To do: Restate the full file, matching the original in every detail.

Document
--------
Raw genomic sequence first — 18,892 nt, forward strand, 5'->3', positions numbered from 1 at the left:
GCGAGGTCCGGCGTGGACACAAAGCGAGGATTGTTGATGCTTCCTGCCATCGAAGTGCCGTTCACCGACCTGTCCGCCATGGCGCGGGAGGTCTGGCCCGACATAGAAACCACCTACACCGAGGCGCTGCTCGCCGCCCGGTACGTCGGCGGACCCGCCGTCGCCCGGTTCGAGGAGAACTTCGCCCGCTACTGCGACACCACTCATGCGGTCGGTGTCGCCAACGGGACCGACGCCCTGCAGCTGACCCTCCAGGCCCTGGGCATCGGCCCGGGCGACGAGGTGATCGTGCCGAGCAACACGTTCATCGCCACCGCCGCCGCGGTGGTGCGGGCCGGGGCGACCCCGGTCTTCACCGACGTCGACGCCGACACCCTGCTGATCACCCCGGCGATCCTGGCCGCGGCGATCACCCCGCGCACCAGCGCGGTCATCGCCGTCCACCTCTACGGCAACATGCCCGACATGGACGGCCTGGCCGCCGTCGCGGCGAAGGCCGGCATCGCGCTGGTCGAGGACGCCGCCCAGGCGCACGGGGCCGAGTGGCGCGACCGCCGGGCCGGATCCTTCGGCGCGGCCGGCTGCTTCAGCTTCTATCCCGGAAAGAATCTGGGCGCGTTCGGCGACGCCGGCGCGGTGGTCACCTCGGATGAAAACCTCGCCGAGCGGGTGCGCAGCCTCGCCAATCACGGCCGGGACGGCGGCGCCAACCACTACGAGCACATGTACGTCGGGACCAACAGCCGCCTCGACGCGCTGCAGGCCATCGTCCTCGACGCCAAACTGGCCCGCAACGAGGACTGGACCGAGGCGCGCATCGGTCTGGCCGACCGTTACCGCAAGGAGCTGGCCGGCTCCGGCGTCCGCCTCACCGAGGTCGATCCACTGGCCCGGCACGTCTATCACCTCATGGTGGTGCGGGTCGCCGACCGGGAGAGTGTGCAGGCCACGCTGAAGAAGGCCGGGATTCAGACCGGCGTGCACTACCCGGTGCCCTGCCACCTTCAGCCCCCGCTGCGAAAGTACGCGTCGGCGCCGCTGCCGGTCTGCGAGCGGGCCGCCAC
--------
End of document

Raw genomic sequence first — 18,892 nt, forward strand, 5'->3', positions numbered from 1 at the left:
GCGAGGTCCGGCGTGGACACAAAGCGAGGATTGTTGATGCTTCCTGCCATCGAAGTGCCGTTCACCGACCTGTCCGCCATGGCGCGGGAGGTCTGGCCCGACATAGAAACCACCTACACCGAGGCGCTGCTCGCCGCCCGGTACGTCGGCGGACCCGCCGTCGCCCGGTTCGAGGAGAACTTCGCCCGCTACTGCGACACCACTCATGCGGTCGGTGTCGCCAACGGGACCGACGCCCTGCAGCTGACCCTCCAGGCCCTGGGCATCGGCCCGGGCGACGAGGTGATCGTGCCGAGCAACACGTTCATCGCCACCGCCGCCGCGGTGGTGCGGGCCGGGGCGACCCCGGTCTTCACCGACGTCGACGCCGACACCCTGCTGATCACCCCGGCGATCCTGGCCGCGGCGATCACCCCGCGCACCAGCGCGGTCATCGCCGTCCACCTCTACGGCAACATGCCCGACATGGACGGCCTGGCCGCCGTCGCGGCGAAGGCCGGCATCGCGCTGGTCGAGGACGCCGCCCAGGCGCACGGGGCCGAGTGGCGCGACCGCCGGGCCGGATCCTTCGGCGCGGCCGGCTGCTTCAGCTTCTATCCCGGAAAGAATCTGGGCGCGTTCGGCGACGCCGGCGCGGTGGTCACCTCGGATGAAAACCTCGCCGAGCGGGTGCGCAGCCTCGCCAATCACGGCCGGGACGGCGGCGCCAACCACTACGAGCACATGTACGTCGGGACCAACAGCCGCCTCGACGCGCTGCAGGCCATCGTCCTCGACGCCAAACTGGCCCGCAACGAGGACTGGACCGAGGCGCGCATCGGTCTGGCCGACCGTTACCGCAAGGAGCTGGCCGGCTCCGGCGTCCGCCTCACCGAGGTCGATCCACTGGCCCGGCACGTCTATCACCTCATGGTGGTGCGGGTCGCCGACCGGGAGAGTGTGCAGGCCACGCTGAAGAAGGCCGGGATTCAGACCGGCGTGCACTACCCGGTGCCCTGCCACCTTCAGCCCCCGCTGCGAAAGTACGCGTCGGCGCCGCTGCCGGTCTGCGAGCGGGCCGCCAC